Upon their arrival, the nephews welcomed their crow mamas (maternal uncles) of Kashi with great affection and served them fish, crab and other sorts of sea food on beds of seaweed. The crows resented the smelly meals but ate as they were famished. For days they would confess to each other in crow whispers how they longed for their fragrant Kashi meals of Basmati rice and ghee. A year later, news came that things had improved back home and that pilgrims and priests were coming back. The crows immediately decided to leave.
“Why are you leaving us mama, have we done something wrong ?” asked the gentle water birds.
“Well, actually we have decided to leave because each morning our aesthetics are somewhat offended at the sight of your upturned bottoms sticking out of the sea,” said the crows of Kashi and flew away.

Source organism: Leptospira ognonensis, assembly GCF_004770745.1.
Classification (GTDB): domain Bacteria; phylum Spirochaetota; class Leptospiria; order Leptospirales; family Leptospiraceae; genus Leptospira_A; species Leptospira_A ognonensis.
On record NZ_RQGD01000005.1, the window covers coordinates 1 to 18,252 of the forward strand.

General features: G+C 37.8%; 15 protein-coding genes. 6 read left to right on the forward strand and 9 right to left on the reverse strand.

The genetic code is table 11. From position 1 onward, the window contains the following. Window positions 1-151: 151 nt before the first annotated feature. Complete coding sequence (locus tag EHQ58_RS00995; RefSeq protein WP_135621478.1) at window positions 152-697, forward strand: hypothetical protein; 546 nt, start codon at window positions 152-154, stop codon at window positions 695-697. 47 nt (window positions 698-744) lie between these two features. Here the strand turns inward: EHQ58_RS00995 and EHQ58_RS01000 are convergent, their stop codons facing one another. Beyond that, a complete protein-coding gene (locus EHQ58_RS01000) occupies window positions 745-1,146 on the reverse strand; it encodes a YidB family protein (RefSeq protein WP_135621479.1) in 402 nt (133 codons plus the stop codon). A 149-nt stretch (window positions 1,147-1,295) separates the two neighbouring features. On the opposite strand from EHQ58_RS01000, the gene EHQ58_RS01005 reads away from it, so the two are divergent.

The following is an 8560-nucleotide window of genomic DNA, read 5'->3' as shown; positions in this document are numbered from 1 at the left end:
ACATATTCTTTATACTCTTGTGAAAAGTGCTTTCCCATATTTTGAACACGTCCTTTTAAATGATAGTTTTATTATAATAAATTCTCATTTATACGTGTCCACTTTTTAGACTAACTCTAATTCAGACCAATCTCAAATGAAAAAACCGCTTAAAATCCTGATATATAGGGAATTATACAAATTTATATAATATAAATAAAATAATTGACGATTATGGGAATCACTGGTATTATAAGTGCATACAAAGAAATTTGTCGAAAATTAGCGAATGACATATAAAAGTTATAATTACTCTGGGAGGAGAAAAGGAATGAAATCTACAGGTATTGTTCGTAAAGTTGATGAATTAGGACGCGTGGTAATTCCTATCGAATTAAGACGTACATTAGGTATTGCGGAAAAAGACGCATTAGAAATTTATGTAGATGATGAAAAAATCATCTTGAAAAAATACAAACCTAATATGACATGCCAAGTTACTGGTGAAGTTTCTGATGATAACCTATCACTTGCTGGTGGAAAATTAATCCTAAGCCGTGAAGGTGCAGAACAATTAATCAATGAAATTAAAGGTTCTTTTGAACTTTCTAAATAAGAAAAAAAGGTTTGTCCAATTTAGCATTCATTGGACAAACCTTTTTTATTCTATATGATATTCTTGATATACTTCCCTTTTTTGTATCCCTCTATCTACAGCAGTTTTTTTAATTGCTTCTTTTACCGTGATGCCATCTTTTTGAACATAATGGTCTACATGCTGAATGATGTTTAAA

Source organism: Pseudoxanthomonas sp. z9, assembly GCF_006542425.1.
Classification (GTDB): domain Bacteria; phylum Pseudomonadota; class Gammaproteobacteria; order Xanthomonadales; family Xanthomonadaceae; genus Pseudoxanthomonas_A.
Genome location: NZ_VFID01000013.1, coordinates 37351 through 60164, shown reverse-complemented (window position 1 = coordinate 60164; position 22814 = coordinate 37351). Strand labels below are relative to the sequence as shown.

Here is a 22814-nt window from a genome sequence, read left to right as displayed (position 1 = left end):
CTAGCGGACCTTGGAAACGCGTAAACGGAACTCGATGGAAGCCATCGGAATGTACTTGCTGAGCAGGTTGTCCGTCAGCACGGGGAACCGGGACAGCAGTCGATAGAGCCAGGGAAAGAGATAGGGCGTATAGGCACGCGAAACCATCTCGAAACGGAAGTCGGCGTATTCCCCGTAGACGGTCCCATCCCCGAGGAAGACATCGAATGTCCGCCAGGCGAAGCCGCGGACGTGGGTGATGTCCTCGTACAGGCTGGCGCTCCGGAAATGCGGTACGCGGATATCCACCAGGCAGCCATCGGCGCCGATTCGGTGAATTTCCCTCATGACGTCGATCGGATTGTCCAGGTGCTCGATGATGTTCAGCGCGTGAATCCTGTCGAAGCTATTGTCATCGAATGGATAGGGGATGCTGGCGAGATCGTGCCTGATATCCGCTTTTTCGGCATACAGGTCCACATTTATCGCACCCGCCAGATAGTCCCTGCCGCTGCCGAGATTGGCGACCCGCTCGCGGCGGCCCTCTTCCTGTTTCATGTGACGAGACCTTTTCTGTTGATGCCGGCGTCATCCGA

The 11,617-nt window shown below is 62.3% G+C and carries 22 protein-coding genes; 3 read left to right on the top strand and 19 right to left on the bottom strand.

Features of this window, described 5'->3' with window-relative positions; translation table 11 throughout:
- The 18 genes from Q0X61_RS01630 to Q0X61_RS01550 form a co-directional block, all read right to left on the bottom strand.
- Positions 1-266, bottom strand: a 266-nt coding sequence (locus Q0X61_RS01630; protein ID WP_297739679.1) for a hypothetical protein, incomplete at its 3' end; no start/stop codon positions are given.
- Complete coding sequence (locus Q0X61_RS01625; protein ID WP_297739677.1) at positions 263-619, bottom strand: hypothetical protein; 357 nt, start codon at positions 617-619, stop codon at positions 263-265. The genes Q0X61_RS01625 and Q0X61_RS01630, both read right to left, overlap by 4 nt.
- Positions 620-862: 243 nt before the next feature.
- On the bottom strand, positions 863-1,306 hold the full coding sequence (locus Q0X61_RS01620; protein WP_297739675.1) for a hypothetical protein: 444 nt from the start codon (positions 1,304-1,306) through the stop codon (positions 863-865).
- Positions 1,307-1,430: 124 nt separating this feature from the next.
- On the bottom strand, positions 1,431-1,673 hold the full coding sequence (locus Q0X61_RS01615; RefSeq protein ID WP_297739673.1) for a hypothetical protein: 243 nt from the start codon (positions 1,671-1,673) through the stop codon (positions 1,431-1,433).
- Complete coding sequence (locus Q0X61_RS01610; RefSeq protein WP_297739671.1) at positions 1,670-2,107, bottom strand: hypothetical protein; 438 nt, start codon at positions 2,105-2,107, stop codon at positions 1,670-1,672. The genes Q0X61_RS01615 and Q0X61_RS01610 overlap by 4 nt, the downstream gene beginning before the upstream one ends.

(A folk tale from the compilation of Jaina monk Vasudev Hindee)
The princess and the Brahmins who insulted a rishi
There was a wandering rishi (ascetic) by the name of Matang, born on the banks of a waterlogged area called Mrit Ganga (the dead Ganges) in poor quarters outside Kashi. The rishi once went camping in the garden controlled by the rich yaksha Tinduk. The mighty yaksha was impressed by the learning of the derelict looking ascetic and invited him to visit his garden. The haughty princess of Kosala (modern day Bihar) who was also visiting the garden, thought the weird, emaciated Rishi was eying her and spat at him. This infuriated the yaksha, who forced the princess to marry the Rishi.